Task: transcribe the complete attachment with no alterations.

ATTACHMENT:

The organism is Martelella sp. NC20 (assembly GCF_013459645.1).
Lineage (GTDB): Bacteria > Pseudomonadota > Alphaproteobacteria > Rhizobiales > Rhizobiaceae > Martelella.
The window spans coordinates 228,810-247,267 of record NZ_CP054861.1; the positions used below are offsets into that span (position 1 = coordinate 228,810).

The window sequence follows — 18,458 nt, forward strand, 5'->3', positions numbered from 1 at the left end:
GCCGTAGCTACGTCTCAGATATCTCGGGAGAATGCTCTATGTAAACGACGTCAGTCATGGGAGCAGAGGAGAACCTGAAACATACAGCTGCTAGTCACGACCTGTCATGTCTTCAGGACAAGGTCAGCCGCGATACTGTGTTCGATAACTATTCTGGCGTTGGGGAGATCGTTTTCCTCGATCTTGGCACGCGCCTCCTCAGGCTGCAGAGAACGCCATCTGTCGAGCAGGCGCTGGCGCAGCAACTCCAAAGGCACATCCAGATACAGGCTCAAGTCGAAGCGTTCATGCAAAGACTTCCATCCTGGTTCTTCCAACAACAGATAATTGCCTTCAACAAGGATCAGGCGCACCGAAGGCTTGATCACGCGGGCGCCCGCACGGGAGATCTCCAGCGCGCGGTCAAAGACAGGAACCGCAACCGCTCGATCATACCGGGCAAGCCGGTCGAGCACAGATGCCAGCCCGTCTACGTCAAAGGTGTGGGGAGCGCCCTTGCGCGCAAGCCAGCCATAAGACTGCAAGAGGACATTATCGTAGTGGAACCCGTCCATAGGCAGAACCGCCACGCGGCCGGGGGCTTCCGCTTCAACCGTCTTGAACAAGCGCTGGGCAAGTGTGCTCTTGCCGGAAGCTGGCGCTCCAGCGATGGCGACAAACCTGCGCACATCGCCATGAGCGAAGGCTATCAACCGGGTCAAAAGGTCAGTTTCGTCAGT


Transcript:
The organism is Martelella sp. NC20 (assembly GCF_013459645.1).
Lineage (GTDB): Bacteria > Pseudomonadota > Alphaproteobacteria > Rhizobiales > Rhizobiaceae > Martelella.
The window spans coordinates 228,810-247,267 of record NZ_CP054861.1; the positions used below are offsets into that span (position 1 = coordinate 228,810).

The window sequence follows — 18,458 nt, forward strand, 5'->3', positions numbered from 1 at the left end:
GCCGTAGCTACGTCTCAGATATCTCGGGAGAATGCTCTATGTAAACGACGTCAGTCATGGGAGCAGAGGAGAACCTGAAACATACAGCTGCTAGTCACGACCTGTCATGTCTTCAGGACAAGGTCAGCCGCGATACTGTGTTCGATAACTATTCTGGCGTTGGGGAGATCGTTTTCCTCGATCTTGGCACGCGCCTCCTCAGGCTGCAGAGAACGCCATCTGTCGAGCAGGCGCTGGCGCAGCAACTCCAAAGGCACATCCAGATACAGGCTCAAGTCGAAGCGTTCATGCAAAGACTTCCATCCTGGTTCTTCCAACAACAGATAATTGCCTTCAACAAGGATCAGGCGCACCGAAGGCTTGATCACGCGGGCGCCCGCACGGGAGATCTCCAGCGCGCGGTCAAAGACAGGAACCGCAACCGCTCGATCATACCGGGCAAGCCGGTCGAGCACAGATGCCAGCCCGTCTACGTCAAAGGTGTGGGGAGCGCCCTTGCGCGCAAGCCAGCCATAAGACTGCAAGAGGACATTATCGTAGTGGAACCCGTCCATAGGCAGAACCGCCACGCGGCCGGGGGCTTCCGCTTCAACCGTCTTGAACAAGCGCTGGGCAAGTGTGCTCTTGCCGGAAGCTGGCGCTCCAGCGATGGCGACAAACCTGCGCACATCGCCATGAGCGAAGGCTATCAACCGGGTCAAAAGGTCAGTTTCGTCAGT